She said, “I think we need that relief valve in the premium credit as well.”
However, Joseph Antos, with the American Enterprise Institute, said, “I don’t think the solution is to find a relief valve because a relief valve doesn’t solve the complexity of the problem.”
Solomon also suggested that lawmakers could reinstate a larger cap on overpayments so that consumers “don’t fall off that cliff and have to pay so much back.”
Ensuring Assistance Is Available
Meanwhile, Solomon suggested that Congress “establish a permanent and professional cadre of consumer assisters” to help individuals obtain coverage, subsidies and other services related to the ACA. She noted that funding for such assisters currently is on a year-to-year basis, so “a lot of the programs don’t know if it’s going to continue.”
In addition, Solomon said call centers — including those run by the IRS and HHS — need to be fully funded so that assistance is available to consumers. However, Solomon said, “This is not something that has to stay at a top level forever,” adding, “If we fix the IT … we won’t need as many people in the call center, but right now we do.”
Simplifying the Law Overall
Jon Kingsdale, director of the Wakely Consulting Group, said the ACA “took the most complex health care system on God’s green earth and made it 10 times more complex.” Kingsdale said the best way that Congress can improve the law is to “simplify, simplify, simplify.”
For instance, Kingsdale said that the system for calculating tax credits under the law is “ridiculously complicated.” He suggested that Congress should replace that system and instead offer progressively graduated tax credits based on income level and household size.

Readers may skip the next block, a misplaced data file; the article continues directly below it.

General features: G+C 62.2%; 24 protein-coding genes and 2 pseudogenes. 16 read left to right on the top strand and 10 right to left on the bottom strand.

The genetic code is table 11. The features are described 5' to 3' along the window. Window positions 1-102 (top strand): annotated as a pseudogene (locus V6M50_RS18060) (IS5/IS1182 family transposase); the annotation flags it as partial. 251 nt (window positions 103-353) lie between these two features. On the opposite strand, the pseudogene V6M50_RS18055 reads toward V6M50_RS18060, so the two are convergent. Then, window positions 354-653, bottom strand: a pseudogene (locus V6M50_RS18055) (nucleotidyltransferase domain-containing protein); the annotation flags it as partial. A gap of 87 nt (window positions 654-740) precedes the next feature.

In addition, Kingsdale suggested eliminating the “platinum” level for insurance plans sold through the exchanges. Currently, the ACA exchanges offer four metallic plan levels:
- Bronze, which covers 60% of health care costs;
- Silver, which covers 70%;
- Gold, which covers 80%; and
- Platinum, which covers 90%.
Kingsdale said the ACA should instead return to the “good old Olympic standard” of bronze plans covering 60%, silver plans covering 75% and gold plans covering 90% — thereby removing the platinum option.
Any Chance Left for a Full Repeal?
Antos — another speaker on the panel — made other suggestions for fixing the ACA this year, including eliminating the law’s mandates and creating high-risk insurance pools. But he said the thing that Congress really should do is “repeal and replace” the law completely.
While some, like Antos, might think it would be easier to scrap the law in its entirety and start over, panel moderator Timothy Jost, with Washington and Lee University’s School of Law, argued, “At this point, repealing the ACA is no more possible than repealing the interstate highway system.”
Around the Nation
Data fees thwarting health reform goals. Arthur Allen writes in Politico that the exorbitant prices charged by vendors to transmit and receive health data are holding some doctors back from digitizing their records.
Roberts’ rules. Reuters reports that another Supreme Court ruling related to the ACA — this time related to the law’s premium subsidies — could once again come down to Chief Justice John Roberts’ opinion.
Red states prove ACA works. Some of the fastest drops in uninsured rates across the U.S. occurred in two predominantly red states — Arkansas and Kentucky — that opted to embrace the ACA.